Wednesday, December 06, 2006

When do we Stop Cheering U.S. Stocks: Today?

EUR/USD 1.3270 Hi 1.3342 Low 1.3254
USD/JPY 115.10 Hi 115.26 Low 114.52
AUD/USD 0.7859 Hi 0.7892 Low 0.7846
EUR/JPY 152.77 Hi 153.13 Low 152.44

Well the U.S. Stock Market just can’t stop cheering. Although it has be pointed out ad nauseam that the U.S. economy is in for some pretty hard times in the months ahead AND that the FED may not be in a position to EASE, given the risks for the USD, Stock Markets just keep on rolling. Yesterday we saw more of the same. According to data released yesterday Factory Orders fell 4.7% in October. The market ignored the bad news and cheered the ISM Non-Manufacturing October Index instead. Or at least the Stock Market did.

The U.S. Bond Market seems to be running into something of a brick wall and no-one can work out if it's fear of inflation or fear that international investors will desert future Treasury Auctions because of the USD risk. Time for a bit of blood letting in the U.S. Treasury market. Everyone is long, volatility is rising, year end is coming up and no-one can afford to take any more losses on anything. So stops could be triggered.

Yesterday also saw the release of REVISED productivity numbers for the Q3. And the improvement recorded in productivity was LESS than what was hoped for. Productivity rose a meagre 0.2% in Q3, the market was expecting a rise of 0.5%. Not that the Stock Market took any notice. The Democrats are back in control of both Houses and the Bush Administration is under siege pretty much on all fronts. The possibility that the American Worker will continue to be squeezed in the interests of improved Company Profits is small. This means rising Labour Costs and lower Productivity. It also means a redistribution of income which is somewhat late in coming by about, oh, two decades. This is also potentially inflationary. In the sense that if you actually have to pay people enough to get by on, that’s an increase in your cost base. This also erodes your profit margin. Why U.S. Stocks continue to cheer this scenario is beyond me.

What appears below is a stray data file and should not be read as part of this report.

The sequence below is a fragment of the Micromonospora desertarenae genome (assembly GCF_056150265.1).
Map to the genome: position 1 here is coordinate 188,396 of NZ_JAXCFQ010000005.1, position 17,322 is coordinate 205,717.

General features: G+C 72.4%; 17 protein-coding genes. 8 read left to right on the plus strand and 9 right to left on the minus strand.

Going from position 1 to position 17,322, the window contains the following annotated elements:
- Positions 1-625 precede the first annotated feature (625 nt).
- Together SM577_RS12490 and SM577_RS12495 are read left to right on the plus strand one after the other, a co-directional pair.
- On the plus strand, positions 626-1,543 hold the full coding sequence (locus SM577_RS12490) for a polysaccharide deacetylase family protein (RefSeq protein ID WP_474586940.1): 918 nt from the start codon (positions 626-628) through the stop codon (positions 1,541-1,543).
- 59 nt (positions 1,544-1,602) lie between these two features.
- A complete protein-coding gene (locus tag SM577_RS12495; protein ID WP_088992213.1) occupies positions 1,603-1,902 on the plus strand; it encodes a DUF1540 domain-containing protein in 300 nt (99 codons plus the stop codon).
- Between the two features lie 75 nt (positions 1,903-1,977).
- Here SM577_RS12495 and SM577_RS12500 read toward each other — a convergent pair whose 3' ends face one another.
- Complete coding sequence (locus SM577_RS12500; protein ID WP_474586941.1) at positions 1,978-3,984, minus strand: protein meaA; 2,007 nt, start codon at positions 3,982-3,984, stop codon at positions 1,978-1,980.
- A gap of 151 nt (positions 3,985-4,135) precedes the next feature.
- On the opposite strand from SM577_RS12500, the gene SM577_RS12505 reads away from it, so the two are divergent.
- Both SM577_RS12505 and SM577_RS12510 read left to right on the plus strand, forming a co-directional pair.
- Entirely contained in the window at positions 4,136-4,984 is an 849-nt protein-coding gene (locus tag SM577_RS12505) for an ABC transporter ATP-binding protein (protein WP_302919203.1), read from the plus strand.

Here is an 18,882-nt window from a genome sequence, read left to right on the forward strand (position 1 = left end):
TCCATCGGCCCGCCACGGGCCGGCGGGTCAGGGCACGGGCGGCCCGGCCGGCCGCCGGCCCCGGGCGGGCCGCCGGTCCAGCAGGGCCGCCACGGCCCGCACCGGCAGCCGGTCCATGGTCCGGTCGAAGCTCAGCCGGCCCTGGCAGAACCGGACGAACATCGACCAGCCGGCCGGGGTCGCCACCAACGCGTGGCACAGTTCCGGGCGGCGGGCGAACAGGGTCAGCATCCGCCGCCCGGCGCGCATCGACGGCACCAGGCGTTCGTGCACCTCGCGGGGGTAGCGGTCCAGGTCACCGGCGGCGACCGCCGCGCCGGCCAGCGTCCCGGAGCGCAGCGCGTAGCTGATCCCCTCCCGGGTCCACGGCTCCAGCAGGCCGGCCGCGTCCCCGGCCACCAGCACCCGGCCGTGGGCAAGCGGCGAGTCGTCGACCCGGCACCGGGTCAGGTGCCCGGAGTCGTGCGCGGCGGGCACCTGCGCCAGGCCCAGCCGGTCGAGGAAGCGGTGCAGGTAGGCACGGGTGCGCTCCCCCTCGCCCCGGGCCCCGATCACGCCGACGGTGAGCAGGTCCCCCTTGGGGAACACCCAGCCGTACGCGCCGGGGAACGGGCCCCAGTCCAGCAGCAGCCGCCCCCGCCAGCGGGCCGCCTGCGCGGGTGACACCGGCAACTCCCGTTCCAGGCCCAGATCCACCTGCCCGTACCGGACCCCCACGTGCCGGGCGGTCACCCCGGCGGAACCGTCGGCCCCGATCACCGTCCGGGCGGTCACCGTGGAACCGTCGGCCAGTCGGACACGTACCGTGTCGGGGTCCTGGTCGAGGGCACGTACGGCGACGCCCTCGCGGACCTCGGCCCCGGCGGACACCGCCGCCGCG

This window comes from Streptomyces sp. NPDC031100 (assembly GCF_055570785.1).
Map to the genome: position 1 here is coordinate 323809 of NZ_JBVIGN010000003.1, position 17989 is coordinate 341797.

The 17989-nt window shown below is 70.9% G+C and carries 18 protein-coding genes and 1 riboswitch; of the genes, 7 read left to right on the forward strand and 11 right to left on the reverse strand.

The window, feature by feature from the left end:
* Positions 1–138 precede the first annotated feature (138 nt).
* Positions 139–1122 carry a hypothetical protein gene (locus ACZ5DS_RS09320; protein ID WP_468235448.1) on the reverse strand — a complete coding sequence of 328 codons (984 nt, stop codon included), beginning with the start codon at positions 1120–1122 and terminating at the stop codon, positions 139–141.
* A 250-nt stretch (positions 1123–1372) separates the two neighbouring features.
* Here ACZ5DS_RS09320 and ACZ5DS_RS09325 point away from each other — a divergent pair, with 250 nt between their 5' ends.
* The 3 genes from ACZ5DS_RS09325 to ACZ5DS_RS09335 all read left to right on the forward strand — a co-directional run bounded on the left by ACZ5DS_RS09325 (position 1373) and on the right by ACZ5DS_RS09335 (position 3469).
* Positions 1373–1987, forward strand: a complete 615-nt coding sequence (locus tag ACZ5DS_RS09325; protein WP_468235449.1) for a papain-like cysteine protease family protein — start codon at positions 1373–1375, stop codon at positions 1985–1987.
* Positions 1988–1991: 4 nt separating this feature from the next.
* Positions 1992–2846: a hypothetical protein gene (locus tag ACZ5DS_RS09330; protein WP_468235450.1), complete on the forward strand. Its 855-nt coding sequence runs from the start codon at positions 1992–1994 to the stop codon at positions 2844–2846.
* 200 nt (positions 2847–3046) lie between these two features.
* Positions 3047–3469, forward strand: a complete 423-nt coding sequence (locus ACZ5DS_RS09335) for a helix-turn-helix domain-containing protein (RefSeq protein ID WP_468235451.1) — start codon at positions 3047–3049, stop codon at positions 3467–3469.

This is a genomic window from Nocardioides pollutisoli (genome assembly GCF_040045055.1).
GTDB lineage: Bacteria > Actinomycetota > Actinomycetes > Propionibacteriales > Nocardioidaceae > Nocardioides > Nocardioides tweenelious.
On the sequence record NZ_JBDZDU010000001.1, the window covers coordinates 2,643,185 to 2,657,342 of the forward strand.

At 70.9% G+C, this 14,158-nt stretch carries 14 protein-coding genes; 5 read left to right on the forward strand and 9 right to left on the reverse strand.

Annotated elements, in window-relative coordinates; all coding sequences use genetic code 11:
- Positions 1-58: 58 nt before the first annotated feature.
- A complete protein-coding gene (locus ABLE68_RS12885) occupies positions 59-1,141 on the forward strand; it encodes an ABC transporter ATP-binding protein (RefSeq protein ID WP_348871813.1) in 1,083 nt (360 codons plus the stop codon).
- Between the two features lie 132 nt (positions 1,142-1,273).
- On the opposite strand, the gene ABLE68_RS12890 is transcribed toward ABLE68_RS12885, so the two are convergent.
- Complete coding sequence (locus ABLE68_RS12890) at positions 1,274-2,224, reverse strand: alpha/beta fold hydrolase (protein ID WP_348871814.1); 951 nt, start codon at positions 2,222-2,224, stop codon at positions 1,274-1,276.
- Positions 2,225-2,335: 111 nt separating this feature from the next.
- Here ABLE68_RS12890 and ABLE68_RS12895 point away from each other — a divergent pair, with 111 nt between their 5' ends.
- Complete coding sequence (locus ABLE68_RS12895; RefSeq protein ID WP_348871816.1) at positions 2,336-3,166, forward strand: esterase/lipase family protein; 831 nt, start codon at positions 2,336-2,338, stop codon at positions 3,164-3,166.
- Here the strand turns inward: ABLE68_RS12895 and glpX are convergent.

And the news out of Europe, while on the whole positive, is not without the odd wart. Today we saw the release of German Factory Orders for October. The numbers were bad. U.S. numbers are not great, the fall-out in Asia from the U.S. economic slow down is likely to be bad and tomorrow Trichet will announce a Rate Hike. All up not great times for Stock Markets in Europe. It has been a one-way street for equities in Europe since the "correction" we had in May. While a softly, softly approach by Trichet may help calm nerves the upside from here in European equities appears limited.

FOREX Markets are taking the opportunity to close a few positions and hunker down for the Thursday's ECB rate hike and U.S. Employment numbers Friday. So we are seeing USD buying. This little wave of USD buying interest is unlikely to last much beyond Friday but in the meantime we do have a lot of short term speculative positions to close. Ignoring what is happening on markets is NEVER a good strategy unless you have a very long term investment perspective. Right now there are maybe half a dozen players in the market with that kind of long term perspective.

OIL 62.17
GOLD 642.20

GOLD keeps failing to break the USD 650 level. I read somewhere (if I could remember where I would link to the page) that GOLD just featured on the cover of a magazine as the Investment of the Year, or something like that. The comment? "The Kiss of Death". The USD has firmed marginally, there are increasing concerns about the strength of the U.S. economy, the impact this will have on the Asian economy and the fall-out for commodities, so we may be in for some profit taking here. Plus we have numerous commentators calling for GOLD to reach something like USD 2,000 in the nearish term, which is not a bullish market signal. We could see a little bit of a clear out in the GOLD market short term while all the various speculators and Hedge Funds rush for the exits.

OIL is hovering. Bad numbers out of the States could encourage selling as the bearish view on commodities takes hold. OPEC has its work cut out for it.

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